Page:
So, a swear by lizardmen could be "Friggin' Chaos!" or "Holy Chaos!".
     
  8. Infinity Turtle
    Temple Guard

    Infinity Turtle Well-Known Member

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    I think poetry and how I think of Lizardmen (functionally and socially) are what alter how I write them. I don’t write swearing much in any fiction I write and now that’s I think about it the reasons could apply...

    One of my favourite fantasy series’ is written by a particular. In this series there is minimal swearing (though there could be place for more without it feeling shoehorned in) and the only variant really noticeable between it and generic fantasy stuff is the placement of the word ‘hell’ with ‘wyrd’ and ‘god’ with ‘gods’. I am totally okay with this sort of fantasy cursing.

    However, the same author has written two other series, one of which I’ve read but didn’t enjoy nearly as much and noted I haven’t read at all. These latter series’ are both advertised as more “adult”, though the only changes have been more explicit content and swearing (in place of any good world building, plot and characterisation it seems). In these cases the curing isn’t for the sake of drawing you into a fantasy world, but just to put on a mature facade and make young adult fantasy readers feel edgy and more adult.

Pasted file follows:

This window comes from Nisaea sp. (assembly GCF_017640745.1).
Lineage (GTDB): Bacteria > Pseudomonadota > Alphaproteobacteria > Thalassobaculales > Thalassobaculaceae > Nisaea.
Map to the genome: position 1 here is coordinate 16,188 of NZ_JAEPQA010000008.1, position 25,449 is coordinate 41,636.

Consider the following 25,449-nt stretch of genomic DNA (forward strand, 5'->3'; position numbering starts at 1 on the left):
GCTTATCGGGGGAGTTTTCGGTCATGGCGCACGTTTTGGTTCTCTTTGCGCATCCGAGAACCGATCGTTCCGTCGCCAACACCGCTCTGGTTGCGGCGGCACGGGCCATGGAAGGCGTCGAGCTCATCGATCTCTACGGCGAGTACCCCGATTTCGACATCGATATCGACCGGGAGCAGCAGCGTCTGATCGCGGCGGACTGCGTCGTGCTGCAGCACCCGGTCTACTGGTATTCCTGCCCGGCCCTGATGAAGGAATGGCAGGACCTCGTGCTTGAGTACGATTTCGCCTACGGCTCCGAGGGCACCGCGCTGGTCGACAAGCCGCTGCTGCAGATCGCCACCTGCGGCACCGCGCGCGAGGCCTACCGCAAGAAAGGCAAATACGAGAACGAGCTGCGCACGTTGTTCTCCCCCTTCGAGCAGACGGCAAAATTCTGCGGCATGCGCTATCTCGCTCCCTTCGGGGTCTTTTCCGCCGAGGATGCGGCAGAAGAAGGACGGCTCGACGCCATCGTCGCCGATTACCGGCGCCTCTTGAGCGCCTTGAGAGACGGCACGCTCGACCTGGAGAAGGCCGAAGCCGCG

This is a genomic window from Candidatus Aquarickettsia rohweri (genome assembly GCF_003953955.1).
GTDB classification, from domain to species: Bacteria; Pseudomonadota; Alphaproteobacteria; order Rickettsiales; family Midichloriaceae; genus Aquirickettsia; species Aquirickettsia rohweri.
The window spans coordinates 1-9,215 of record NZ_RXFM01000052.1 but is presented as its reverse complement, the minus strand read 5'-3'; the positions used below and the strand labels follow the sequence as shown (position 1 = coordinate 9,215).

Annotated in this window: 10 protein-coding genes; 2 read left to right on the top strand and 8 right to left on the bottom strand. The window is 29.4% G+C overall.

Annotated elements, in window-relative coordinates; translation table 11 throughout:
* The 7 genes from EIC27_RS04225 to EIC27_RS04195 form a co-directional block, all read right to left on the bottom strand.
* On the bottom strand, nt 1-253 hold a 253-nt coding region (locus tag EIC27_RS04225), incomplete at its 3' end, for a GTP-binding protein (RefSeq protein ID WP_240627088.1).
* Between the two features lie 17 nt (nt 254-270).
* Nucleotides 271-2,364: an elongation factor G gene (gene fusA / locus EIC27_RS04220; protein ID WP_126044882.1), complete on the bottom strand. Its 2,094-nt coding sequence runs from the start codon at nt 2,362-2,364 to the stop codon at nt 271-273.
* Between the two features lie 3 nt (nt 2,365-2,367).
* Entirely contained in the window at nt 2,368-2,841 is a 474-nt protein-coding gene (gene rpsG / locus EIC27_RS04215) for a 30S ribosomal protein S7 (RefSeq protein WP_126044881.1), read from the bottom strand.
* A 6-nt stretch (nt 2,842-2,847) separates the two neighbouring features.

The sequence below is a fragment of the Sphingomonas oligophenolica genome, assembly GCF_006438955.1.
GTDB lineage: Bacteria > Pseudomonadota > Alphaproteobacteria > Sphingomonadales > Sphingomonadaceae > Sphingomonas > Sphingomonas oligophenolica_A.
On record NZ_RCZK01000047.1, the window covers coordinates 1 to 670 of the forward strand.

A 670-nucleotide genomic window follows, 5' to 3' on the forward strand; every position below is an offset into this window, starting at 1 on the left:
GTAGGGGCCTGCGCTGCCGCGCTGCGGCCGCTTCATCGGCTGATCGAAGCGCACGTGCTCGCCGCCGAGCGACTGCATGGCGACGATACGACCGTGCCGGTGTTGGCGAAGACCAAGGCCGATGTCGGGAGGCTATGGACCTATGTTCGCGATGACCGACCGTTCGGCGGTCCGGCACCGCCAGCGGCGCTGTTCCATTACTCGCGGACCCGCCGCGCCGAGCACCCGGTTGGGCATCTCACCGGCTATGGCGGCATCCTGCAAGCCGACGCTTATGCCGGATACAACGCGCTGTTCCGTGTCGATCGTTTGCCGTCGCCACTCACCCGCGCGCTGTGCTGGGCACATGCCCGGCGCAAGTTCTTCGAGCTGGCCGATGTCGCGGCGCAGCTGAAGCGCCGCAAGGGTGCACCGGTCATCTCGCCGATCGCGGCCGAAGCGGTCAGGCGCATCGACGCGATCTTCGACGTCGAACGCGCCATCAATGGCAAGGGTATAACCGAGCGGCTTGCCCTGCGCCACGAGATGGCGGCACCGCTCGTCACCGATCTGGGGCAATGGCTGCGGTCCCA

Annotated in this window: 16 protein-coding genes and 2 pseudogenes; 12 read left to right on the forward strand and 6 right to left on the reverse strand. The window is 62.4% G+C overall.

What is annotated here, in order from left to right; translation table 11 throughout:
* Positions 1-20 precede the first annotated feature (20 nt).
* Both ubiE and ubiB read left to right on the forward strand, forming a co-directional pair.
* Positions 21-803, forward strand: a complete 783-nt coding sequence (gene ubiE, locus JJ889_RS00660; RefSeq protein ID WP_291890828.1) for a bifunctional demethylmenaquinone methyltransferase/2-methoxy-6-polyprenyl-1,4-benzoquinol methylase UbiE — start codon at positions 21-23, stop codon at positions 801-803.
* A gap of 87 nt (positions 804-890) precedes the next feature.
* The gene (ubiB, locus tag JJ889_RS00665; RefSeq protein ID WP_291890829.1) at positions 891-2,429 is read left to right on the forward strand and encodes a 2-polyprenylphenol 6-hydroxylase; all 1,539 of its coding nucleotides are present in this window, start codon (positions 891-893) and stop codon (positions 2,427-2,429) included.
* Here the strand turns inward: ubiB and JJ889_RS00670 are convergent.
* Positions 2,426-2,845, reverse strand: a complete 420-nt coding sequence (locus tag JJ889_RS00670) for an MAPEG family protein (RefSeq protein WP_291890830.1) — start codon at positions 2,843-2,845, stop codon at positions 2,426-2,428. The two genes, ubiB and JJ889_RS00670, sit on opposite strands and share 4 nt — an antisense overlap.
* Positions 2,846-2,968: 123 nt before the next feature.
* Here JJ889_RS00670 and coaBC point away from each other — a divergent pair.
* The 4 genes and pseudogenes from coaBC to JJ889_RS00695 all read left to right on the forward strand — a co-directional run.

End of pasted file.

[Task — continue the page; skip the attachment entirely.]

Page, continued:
Honestly when it comes to Lizardmen, I often write about lone Lizardmen or more isolated groups, so I guess there’s a bit more room for individuality even if they are still narrow minded in my writing. Whenever I think about them discussing religion/lore or cursing and such like my brain goes to the original book and the 70s film adaptation if Watership Down. (Excellent book with excellent worldbuilding, also rabbits murdering each other) and the way this isolated group of individuals that aren’t necessarily intelligent but all have this mutual belief, respect for this higher power and totally logical curses, it just works in a seemless nature. It’s sort of hard to explain and I haven’t seen/read watership down in a while, but the cursing and discussion was always delivered so beautifully.